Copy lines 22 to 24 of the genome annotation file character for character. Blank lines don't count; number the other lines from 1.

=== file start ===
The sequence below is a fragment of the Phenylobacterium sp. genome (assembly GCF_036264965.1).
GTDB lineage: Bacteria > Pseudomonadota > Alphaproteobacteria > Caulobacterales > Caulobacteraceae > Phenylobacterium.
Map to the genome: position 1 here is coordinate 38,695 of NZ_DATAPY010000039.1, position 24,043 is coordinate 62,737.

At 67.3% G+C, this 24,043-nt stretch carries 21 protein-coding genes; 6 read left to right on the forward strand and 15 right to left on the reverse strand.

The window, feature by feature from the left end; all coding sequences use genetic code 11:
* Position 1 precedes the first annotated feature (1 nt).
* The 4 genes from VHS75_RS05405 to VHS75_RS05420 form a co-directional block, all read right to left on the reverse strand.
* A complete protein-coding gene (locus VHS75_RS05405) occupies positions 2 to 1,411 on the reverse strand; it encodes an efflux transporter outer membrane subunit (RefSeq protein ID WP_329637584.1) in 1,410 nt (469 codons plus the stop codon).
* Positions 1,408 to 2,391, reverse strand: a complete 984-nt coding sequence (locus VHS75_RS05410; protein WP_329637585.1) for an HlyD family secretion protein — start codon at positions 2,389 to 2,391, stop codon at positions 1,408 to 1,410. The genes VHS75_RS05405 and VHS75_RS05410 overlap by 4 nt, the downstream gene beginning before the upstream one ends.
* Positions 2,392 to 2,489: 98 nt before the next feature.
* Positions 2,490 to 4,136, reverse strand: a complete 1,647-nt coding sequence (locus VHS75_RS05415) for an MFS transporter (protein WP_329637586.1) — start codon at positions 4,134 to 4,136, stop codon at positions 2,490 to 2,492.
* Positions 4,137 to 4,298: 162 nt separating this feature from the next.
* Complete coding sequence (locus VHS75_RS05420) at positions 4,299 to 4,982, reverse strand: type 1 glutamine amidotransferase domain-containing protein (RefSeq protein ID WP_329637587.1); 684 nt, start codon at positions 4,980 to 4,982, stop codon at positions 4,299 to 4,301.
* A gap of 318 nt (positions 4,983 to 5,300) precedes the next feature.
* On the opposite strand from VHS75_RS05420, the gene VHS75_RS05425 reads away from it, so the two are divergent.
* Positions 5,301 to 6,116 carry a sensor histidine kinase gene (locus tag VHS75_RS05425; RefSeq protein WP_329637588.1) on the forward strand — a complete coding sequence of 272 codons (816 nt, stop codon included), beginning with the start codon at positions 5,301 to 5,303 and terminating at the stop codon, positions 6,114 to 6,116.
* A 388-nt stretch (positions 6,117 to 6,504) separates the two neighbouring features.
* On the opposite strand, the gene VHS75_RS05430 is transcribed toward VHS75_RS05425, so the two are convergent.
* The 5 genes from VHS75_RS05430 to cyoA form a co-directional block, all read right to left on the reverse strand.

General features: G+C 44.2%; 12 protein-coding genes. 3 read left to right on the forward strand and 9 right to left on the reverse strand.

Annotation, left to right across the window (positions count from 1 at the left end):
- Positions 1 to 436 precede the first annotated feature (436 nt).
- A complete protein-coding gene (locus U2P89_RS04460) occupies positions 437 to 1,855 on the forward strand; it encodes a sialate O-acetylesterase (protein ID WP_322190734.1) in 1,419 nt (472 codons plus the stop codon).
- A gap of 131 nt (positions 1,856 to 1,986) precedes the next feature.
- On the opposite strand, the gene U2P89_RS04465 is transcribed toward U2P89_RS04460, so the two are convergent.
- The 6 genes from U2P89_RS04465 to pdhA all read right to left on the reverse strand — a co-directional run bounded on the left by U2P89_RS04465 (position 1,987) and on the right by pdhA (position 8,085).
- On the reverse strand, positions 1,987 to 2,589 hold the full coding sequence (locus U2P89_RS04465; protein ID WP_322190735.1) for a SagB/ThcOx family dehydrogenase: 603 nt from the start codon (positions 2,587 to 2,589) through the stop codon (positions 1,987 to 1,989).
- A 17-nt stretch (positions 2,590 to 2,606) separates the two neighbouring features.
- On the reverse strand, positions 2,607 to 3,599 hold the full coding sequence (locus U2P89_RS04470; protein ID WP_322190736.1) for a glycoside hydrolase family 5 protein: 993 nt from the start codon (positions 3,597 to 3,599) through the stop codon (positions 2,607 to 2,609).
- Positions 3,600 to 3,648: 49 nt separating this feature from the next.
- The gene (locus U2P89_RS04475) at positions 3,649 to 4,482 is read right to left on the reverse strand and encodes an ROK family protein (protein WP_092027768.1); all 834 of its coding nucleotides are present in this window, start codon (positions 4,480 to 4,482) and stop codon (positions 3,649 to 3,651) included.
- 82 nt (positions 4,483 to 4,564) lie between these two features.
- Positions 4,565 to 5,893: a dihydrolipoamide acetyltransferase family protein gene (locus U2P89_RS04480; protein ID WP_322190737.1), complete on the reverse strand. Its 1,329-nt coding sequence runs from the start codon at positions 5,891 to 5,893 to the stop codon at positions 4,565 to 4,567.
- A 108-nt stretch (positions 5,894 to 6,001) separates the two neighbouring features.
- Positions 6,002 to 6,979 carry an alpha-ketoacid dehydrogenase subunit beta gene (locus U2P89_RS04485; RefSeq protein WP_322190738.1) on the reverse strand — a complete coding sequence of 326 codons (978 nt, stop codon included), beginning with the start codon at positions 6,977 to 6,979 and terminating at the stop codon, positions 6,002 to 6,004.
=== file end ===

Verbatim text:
- Positions 1 to 436 precede the first annotated feature (436 nt).
- A complete protein-coding gene (locus U2P89_RS04460) occupies positions 437 to 1,855 on the forward strand; it encodes a sialate O-acetylesterase (protein ID WP_322190734.1) in 1,419 nt (472 codons plus the stop codon).
- A gap of 131 nt (positions 1,856 to 1,986) precedes the next feature.